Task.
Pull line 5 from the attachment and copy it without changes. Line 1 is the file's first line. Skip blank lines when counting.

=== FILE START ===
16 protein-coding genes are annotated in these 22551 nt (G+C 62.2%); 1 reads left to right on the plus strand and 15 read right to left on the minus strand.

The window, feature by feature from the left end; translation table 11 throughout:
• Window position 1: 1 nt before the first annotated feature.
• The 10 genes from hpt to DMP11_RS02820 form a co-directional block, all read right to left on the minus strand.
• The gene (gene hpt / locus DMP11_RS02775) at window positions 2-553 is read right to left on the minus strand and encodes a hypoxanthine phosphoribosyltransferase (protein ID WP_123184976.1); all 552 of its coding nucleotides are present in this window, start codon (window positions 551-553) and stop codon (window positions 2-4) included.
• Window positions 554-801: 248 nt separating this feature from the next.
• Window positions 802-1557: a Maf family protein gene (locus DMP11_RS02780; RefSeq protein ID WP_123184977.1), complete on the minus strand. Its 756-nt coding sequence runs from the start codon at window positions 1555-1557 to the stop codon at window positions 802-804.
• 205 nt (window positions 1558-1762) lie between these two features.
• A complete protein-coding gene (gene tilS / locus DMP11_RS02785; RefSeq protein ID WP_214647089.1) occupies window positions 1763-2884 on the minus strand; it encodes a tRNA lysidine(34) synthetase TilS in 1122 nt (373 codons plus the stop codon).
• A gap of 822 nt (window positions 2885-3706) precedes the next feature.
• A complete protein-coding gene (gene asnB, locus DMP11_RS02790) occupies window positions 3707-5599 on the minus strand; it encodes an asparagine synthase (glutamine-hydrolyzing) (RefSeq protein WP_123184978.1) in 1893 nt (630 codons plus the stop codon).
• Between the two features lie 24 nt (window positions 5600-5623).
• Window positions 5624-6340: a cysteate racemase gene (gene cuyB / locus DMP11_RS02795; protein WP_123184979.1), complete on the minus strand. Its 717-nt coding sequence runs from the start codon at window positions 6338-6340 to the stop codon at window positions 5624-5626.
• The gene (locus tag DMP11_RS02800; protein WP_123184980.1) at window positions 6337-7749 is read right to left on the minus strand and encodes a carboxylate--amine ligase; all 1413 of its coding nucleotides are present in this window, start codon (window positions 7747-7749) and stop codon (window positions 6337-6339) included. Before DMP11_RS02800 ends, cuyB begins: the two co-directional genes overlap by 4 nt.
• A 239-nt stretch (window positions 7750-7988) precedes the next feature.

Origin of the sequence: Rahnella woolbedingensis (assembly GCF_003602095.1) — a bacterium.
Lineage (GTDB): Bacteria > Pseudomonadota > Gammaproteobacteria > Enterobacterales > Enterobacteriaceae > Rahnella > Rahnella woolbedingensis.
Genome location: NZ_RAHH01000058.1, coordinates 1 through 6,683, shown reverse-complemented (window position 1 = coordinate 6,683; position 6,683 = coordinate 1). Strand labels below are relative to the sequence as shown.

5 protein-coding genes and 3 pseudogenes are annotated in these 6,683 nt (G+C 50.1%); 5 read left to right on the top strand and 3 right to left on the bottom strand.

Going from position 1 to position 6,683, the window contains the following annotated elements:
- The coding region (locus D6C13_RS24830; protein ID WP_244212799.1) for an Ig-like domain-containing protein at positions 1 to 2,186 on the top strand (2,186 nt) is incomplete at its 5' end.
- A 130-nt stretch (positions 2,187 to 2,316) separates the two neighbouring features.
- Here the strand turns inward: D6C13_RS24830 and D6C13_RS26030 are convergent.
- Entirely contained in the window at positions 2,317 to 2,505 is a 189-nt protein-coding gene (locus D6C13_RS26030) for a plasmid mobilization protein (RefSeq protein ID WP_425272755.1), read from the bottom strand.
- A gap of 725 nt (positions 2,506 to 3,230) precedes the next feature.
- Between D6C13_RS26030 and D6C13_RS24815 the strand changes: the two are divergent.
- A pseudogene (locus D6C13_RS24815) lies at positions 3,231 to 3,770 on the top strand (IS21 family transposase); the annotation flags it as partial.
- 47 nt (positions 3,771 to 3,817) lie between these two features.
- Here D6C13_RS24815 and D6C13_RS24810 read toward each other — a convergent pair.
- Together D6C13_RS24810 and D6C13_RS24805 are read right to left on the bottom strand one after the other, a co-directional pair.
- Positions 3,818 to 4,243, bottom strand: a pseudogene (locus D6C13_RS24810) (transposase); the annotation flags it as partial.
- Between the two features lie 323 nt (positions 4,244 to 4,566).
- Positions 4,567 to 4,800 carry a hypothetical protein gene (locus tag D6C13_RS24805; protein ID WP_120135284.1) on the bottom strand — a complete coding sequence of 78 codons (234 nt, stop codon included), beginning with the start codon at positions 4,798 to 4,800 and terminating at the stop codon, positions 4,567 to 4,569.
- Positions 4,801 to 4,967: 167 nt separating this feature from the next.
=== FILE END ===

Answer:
• The gene (gene hpt / locus DMP11_RS02775) at window positions 2-553 is read right to left on the minus strand and encodes a hypoxanthine phosphoribosyltransferase (protein ID WP_123184976.1); all 552 of its coding nucleotides are present in this window, start codon (window positions 551-553) and stop codon (window positions 2-4) included.